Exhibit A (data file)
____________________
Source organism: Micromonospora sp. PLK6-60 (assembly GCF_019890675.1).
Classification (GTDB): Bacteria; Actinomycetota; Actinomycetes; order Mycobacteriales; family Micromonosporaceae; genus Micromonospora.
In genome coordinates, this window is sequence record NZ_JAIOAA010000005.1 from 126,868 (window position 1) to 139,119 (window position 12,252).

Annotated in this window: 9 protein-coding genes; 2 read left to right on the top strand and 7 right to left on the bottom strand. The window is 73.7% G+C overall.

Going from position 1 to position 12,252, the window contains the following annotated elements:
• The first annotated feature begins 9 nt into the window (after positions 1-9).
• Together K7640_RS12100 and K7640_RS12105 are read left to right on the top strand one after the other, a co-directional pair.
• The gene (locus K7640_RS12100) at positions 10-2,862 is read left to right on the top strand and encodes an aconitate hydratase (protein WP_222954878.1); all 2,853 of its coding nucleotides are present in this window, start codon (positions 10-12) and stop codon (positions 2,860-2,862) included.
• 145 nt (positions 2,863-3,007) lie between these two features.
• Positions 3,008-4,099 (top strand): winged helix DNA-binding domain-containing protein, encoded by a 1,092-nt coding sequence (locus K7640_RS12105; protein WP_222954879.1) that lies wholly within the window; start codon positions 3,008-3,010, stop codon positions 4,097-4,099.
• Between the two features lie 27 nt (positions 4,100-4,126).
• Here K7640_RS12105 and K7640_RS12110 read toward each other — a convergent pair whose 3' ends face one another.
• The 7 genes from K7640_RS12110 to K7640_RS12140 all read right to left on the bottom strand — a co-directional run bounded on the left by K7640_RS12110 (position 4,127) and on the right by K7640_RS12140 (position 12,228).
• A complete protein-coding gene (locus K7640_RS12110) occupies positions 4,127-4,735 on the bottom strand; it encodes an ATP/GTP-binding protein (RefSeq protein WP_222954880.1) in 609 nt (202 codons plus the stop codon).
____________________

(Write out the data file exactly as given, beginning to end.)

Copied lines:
Source organism: Micromonospora sp. PLK6-60 (assembly GCF_019890675.1).
Classification (GTDB): Bacteria; Actinomycetota; Actinomycetes; order Mycobacteriales; family Micromonosporaceae; genus Micromonospora.
In genome coordinates, this window is sequence record NZ_JAIOAA010000005.1 from 126,868 (window position 1) to 139,119 (window position 12,252).

Annotated in this window: 9 protein-coding genes; 2 read left to right on the top strand and 7 right to left on the bottom strand. The window is 73.7% G+C overall.

Going from position 1 to position 12,252, the window contains the following annotated elements:
• The first annotated feature begins 9 nt into the window (after positions 1-9).
• Together K7640_RS12100 and K7640_RS12105 are read left to right on the top strand one after the other, a co-directional pair.
• The gene (locus K7640_RS12100) at positions 10-2,862 is read left to right on the top strand and encodes an aconitate hydratase (protein WP_222954878.1); all 2,853 of its coding nucleotides are present in this window, start codon (positions 10-12) and stop codon (positions 2,860-2,862) included.
• 145 nt (positions 2,863-3,007) lie between these two features.
• Positions 3,008-4,099 (top strand): winged helix DNA-binding domain-containing protein, encoded by a 1,092-nt coding sequence (locus K7640_RS12105; protein WP_222954879.1) that lies wholly within the window; start codon positions 3,008-3,010, stop codon positions 4,097-4,099.
• Between the two features lie 27 nt (positions 4,100-4,126).
• Here K7640_RS12105 and K7640_RS12110 read toward each other — a convergent pair whose 3' ends face one another.
• The 7 genes from K7640_RS12110 to K7640_RS12140 all read right to left on the bottom strand — a co-directional run bounded on the left by K7640_RS12110 (position 4,127) and on the right by K7640_RS12140 (position 12,228).
• A complete protein-coding gene (locus K7640_RS12110) occupies positions 4,127-4,735 on the bottom strand; it encodes an ATP/GTP-binding protein (RefSeq protein WP_222954880.1) in 609 nt (202 codons plus the stop codon).